apt is a useful command that stands for Advanced Package Tool and is used for installing, updating, removing, and overall managing deb packages on Ubuntu, Debian, and other Linux-based systems. The apt command is particularly useful as it allows an interactive way for users to update their system with the latest security patches, which makes it a very important Linux command.
In this article, we will take a closer look at the apt commands in Linux, and find out how you can use them even as a complete beginner.
Also read: Useful Apache commands to manage web service in Linux
What is apt?
Before we dig deep into the common syntax that apt has to offer, let us first look at what apt command does for you. apt is a free, user-centric software that works with the core libraries in Linux to offer an interactive way of installing and removing software. Where apt excels is the simplified process of handling the installation and removal of software in Linux-based systems. apt automates the entire process by precompiling source code and is considered an “important” priority in all current Debian releases.
Now, the apt command is not the only solution to manage your Linux installations as dpkg commands already exist that too can manage installations. However, the apt command is a more friendly way to find, install, upgrade and remove packages from a Linux-based system.
apt Command Syntax
Below is a common syntax of the apt command
You can manage specific packages by including the name of the package in the command line. The apt command also supports different options to customize the process. Below are examples of some well-known apt arguments.
This command downloads a package only but does not proceed with the installation.
Does not download any new package and instead install packages already installed.
There may be several dependencies when managing packages. The command above tries to fix broken dependencies.
This command shows what the output will be without altering the system.
When you are ever in doubt, pull up the help section, and an array of useful commands will pop up on the screen.
Most Common apt Commands
The apt tool works with several commands which will be difficult to list in this article. However, here are some of the most used apt commands that you will inevitably come across while using a Linux system.
One of the most used commands which is used to get the latest versions of available packages, but not install the updates.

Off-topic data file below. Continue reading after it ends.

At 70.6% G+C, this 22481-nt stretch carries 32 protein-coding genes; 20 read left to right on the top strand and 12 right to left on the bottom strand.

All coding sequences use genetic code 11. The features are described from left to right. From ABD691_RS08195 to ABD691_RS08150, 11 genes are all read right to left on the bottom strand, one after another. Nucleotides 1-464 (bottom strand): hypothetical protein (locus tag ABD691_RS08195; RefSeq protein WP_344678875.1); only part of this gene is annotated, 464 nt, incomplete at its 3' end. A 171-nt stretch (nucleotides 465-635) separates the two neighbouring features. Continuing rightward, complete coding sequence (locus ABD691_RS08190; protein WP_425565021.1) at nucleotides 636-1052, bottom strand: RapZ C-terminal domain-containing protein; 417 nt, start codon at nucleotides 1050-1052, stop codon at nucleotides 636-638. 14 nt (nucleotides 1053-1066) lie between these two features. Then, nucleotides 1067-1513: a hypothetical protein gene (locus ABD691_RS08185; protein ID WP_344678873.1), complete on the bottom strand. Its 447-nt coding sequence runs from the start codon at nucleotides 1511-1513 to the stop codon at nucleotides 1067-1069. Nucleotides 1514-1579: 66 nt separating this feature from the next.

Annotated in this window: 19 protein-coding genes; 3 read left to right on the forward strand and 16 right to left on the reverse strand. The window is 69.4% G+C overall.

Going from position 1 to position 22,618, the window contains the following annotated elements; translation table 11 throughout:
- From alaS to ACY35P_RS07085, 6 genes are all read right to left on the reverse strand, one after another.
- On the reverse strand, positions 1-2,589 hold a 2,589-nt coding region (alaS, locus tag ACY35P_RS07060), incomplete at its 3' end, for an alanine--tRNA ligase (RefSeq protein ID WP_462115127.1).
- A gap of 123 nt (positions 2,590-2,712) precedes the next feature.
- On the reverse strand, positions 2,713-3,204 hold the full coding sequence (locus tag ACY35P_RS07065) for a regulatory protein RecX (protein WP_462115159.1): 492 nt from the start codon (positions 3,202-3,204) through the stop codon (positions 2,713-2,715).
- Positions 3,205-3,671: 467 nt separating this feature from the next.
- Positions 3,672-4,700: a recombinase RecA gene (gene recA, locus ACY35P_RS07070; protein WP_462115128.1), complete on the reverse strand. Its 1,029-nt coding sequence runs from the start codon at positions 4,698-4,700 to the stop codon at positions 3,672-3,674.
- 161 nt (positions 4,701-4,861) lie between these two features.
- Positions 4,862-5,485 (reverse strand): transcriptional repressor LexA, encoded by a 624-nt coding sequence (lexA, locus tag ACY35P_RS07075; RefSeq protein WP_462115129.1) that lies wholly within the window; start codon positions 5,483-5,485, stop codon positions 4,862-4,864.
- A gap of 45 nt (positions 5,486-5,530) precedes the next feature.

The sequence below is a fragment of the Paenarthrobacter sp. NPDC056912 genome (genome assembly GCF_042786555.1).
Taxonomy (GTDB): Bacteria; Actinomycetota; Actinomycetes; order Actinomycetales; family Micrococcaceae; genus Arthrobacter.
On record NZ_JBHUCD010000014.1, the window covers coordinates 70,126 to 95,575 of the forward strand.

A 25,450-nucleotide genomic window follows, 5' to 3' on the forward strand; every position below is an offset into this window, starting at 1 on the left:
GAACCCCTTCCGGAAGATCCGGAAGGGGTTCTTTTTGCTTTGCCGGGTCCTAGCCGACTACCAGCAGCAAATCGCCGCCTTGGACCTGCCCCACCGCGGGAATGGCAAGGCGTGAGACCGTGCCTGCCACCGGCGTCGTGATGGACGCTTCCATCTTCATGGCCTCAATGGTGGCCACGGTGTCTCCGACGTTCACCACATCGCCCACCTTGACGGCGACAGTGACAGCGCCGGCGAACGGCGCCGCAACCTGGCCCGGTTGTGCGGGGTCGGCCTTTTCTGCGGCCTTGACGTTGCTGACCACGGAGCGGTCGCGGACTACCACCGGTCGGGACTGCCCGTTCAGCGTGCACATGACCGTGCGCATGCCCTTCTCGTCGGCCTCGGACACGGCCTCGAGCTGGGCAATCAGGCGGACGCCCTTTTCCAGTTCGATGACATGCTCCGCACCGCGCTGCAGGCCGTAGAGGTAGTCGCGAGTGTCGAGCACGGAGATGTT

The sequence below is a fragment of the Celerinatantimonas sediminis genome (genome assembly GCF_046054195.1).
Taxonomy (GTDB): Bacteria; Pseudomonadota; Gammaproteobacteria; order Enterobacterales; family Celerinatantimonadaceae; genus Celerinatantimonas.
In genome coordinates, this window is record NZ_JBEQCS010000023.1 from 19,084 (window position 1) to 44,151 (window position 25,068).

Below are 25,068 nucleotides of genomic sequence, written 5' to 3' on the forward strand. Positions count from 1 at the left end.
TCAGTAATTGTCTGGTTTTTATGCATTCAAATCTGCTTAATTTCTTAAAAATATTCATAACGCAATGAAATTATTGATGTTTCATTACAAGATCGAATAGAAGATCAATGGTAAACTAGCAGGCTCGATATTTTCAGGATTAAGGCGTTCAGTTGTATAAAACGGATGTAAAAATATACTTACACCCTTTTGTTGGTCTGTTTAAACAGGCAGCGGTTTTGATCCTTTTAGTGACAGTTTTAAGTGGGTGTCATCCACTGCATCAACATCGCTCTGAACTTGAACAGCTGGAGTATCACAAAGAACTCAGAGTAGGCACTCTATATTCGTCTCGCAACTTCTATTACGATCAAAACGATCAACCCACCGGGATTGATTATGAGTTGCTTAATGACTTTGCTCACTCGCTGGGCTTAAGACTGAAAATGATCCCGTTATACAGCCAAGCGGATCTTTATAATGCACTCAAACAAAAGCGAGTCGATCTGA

Similar to the update command, the upgrade command downloads and installs packages to the new version.
Upgrade installed packages and remove any pre-installed packages that are no longer necessary.
Installs a specified package.
Remove any specific packages.
Search specific packages when a name is provided in the description.
Useful tips and tricks when using the apt command
Now that we have looked into some common apt commands, let us look at some of the common usages of the apt command.
Upgrade Packages with apt upgrade
We have previously seen an update and upgrade command using which we can install new packages. However, if you want to upgrade specific packages, appending its name at the end is a handy little trick.
The update and upgrade command also prints the output when executed. But you can run these commands in just one step and avoid any confirmation pop-up by appending -y attribute at the end.
List Packages using the apt list
The apt list is a command which is used to print the name and details of all available packages. However, the list can often be extremely big resulting in difficulty navigating between the list. This is where more attributes come in handy. For instance, you can type in
To move through the terminal page one at a time.
The apt command is a useful command which simplifies many of the tedious parts of managing packages in a Linux system. While it is often impossible to list all the things you can do with the apt command, our guide serves as a starting point that will guide you to speed with the apt command. You can learn more about the tips and tricks in Linux by clicking here.